Darlington’s Second Final Day Of Reckoning Approaches
It is a sobering thought to consider that, for all the hard work and drama involved in keeping Darlington FC alive just nine days ago, the looming deadline over the clubs future comes up for renewal again on Monday. The last few days have seen a patchwork team lose narrowly to Fleetwood Town and Hayes & Yeading United in the league, but performances on the pitch have, by necessity, had to take a back seat to the continuing efforts to save the club. T-shirts are for sale and the collection buckets, that totem symbol of the overreached football club, have been dusted off. With the clock ticking again, however, a new potential bid may prove to be the one that the clubs administrators. Why is it, then, that some of the clubs supporters are treating it with extreme caution?
The man behind this particular bid is Paul Wildes, a Yorkshire-based – you guessed it – property developer and venture capitalist. Wildes has no prior involvement of running a football club and, while he is understood to be a supporter of Sheffield Wednesday, no prior recorded interest in Darlington FC. His proposal is simple. He will put in £300,000 for a sixty per cent shareholding in the club. The remaining forty per cent of shares will then be available to the Darlington Football Club Rescue Group (DFCRG or the Rescue Group), in return for further investment of £200,000. It all seems very simple, but some supporters of the club are already starting to ask the question of what they would be getting for this considerable outlay.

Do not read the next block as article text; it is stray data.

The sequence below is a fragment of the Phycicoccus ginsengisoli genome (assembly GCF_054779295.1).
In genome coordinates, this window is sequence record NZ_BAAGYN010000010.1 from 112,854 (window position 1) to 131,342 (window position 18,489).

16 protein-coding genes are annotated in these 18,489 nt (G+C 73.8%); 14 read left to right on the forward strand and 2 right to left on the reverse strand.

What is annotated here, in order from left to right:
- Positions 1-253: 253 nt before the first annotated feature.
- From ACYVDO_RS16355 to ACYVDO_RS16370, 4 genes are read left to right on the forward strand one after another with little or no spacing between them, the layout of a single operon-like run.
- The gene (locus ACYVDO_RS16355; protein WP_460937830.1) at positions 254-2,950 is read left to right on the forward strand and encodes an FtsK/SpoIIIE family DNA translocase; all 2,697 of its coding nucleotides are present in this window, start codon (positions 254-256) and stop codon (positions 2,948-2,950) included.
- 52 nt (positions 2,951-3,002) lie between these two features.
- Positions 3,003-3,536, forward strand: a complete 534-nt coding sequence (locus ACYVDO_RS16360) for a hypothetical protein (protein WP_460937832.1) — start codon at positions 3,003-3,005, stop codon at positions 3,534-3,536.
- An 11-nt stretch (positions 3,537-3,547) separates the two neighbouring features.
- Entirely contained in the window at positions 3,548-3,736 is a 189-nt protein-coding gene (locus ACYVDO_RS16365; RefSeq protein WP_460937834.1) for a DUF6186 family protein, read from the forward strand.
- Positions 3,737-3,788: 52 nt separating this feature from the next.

To be able to even stand a chance of answering this question, we need to consider what Darlington FC actually is at present. Since losing ownership of its ground last year, the club, as a business, has few tangible assets. The value of the current playing staff is minimal, and other solid assets would be unlikely to raise too many eyebrows were they to come up for auction. In terms of its less tangible assets, the clubs Football Conference membership remains under threat – it has to agree a CVA and pay its football creditors in full as per the leagues regulations within their specified time frame or face further sanctions, which could include expulsion and relegation to the Northern Premier League – and it has its support base, which this season has averaged at about 1,800 people, although the response of the town to the clubs recent difficulties – over 5,000 turned out for the Fleetwood match – and historical evidence would tend to suggest that there is scope for this to increase.
Of greater importance, however, is the least tangible asset of all – the possibility of future returns from The Northern Echo Arena. Wildes claims that, “The stadium should not be seen as a liability but as the club’s biggest asset. Used properly, managed properly, it can be very profitable”, which would seem to indicate that he intends to keep the club at the Arena. It would also seem to indicate that he – as Raj Singh did, as George Houghton did and as even George Reynolds may have done – has seen the potential for the club’s commercial activities to be expanded at the current ground and likes what he sees. Quite how he intends to do this, considering the club’s current financial position and the covenants that still restrict the use of the land upon which the ground stands is open to question, and his recent interview was light on detail.